Marybai Huking has become a world class goalball player, helping the US women's team claim gold at the Rio 2016 Paralympics and preparing for her second Games in Tokyo.
But the first sport she tried at a young age was not the one that would see her competing at the highest level; it was figure skating.
While there were some similarities between the two sports, there were also aspects she had to get used to.
“Though being part of a team was one of the best things about goalball, it was also one of the hardest. It took some time for me to learn how to be part of a team, accepting that winning together and losing together were non-negotiable. Many of the skills that helped me be successful in figure skating transferred over to goalball. I was used to long hours, hard training, and attention to detail.”
Her introduction into a sport that now sees her travelling to her second Paralympics at Tokyo 2020 came through the Utah Foundation for the Blind and Visually Impaired, which aims to enhance the lives of blind children and adults through various programmes including sport.
“The foundation is a large part of the reason that I have been able to find success in the sport. I was given so many opportunities to compete, to train, to coach, and was always supported as I took steps towards the national team. I learned so much from my time and still do everything I can to give back through volunteering at sports camps and coaching regionally.”
Huking has had a remarkable life even away from the court, having been adopted from Yingtan, China when she was two-years-old after being born with albinism and classified as legally blind.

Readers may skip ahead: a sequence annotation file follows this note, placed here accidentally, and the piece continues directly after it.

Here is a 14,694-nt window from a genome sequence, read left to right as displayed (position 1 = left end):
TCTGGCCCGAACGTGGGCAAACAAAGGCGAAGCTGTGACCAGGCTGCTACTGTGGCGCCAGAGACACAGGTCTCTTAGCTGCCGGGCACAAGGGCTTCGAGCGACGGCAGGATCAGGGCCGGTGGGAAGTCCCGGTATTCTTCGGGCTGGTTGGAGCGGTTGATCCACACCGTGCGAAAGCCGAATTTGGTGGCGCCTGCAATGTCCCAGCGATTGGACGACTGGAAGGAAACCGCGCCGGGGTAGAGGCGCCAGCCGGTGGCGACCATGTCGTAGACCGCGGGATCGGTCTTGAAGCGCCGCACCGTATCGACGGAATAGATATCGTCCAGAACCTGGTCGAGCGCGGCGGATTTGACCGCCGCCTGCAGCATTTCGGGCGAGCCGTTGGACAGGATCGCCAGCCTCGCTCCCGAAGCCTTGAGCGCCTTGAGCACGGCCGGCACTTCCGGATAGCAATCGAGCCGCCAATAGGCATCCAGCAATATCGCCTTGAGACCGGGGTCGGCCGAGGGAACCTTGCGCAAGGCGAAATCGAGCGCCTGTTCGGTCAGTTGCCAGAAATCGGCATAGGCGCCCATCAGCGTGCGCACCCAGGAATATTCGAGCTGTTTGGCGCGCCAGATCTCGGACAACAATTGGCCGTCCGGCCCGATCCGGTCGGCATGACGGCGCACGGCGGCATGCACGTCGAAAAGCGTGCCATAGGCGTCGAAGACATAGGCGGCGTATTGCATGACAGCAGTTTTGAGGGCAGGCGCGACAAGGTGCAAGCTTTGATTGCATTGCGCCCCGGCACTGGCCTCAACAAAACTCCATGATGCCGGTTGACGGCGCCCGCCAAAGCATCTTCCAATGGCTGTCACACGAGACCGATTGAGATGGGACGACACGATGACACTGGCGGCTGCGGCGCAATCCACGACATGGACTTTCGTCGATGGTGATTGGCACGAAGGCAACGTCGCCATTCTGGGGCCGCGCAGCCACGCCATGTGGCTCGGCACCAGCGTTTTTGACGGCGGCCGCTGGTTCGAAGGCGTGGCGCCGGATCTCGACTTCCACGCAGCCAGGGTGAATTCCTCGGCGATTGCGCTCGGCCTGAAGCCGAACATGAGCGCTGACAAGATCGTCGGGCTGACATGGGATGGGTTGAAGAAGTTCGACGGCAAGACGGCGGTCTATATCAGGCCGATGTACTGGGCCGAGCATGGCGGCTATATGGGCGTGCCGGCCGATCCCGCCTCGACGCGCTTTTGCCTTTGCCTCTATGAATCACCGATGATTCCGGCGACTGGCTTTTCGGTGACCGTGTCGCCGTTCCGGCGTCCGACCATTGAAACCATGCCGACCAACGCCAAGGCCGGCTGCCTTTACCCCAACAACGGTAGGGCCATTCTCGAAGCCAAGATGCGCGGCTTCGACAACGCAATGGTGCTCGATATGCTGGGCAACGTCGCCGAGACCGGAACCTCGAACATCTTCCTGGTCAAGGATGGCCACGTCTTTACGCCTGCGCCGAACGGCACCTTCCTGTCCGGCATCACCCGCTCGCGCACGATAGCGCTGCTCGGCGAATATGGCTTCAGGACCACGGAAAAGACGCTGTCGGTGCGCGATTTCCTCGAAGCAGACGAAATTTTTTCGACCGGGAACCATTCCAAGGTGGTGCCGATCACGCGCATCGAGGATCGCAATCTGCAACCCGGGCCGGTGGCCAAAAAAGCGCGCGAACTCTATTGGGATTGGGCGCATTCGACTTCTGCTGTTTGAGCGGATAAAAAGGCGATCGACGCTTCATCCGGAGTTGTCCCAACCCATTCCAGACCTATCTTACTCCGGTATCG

"I am now part of an amazing family, and I am one of five children who were all adopted from different parts of China. I am the second oldest, the only girl, and my single mom, Claire, adopted us all on her own.”
However, she did not let this uncertain start affect her and started playing goalball in sixth grade, having been inspired by the older girls on her team who she looked up to.
“I also immediately loved the team atmosphere and realised how much more fun it was to play on a team. As I got more involved with tournaments and was able to play the sport competitively, I realised how much fun the sport was and loved the challenge that being completely blindfolded posed.”
Within six years she was selected for the Rio 2016 Paralympic Games, which vindicated her decision to swap the gracefulness of figure skating for the aggression of goalball especially, when the USA team took home a bronze medal.
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“Competing in Rio in 2016 was one of the coolest, craziest, scariest experiences I’ve ever had. There is no way to describe the amount of pressure, excitement, and energy you feel at your first Games. So much of the experience was a whirlwind, but I so vividly remember the first time we walked into our competition venue and what it felt like standing on the podium.”
Those experiences five years ago have given her a taste of the biggest event in Para sport and she feels this will help her as she heads to Tokyo 2020.
“I’m thankful to have had the experience of Rio to give me a sense of what the pressure, routines, and lifestyle are like while at the Games. There really is nothing like being at the Paralympics, and it’s great to have that knowledge to help mentally and physically prepare.”
As with every athlete though, they were in an unexpected situation during the build-up to the Games with the uncertainty over whether it would even take place due to the pandemic.
“It is surreal to think that we are only a couple of weeks out from Tokyo. We have waited for such a long time, and I feel such a sense of gratitude that the Games are even still happening. It was devastating to have them pushed back a year, but our team has really taken this as an opportunity for growth and progress.”
The Tokyo 2020 Paralympic Games will take place from 24 August – 5 September 2021 with goalball beginning on 25 August and concluding on 3 September. All competitions will take place at Makuhari Messe.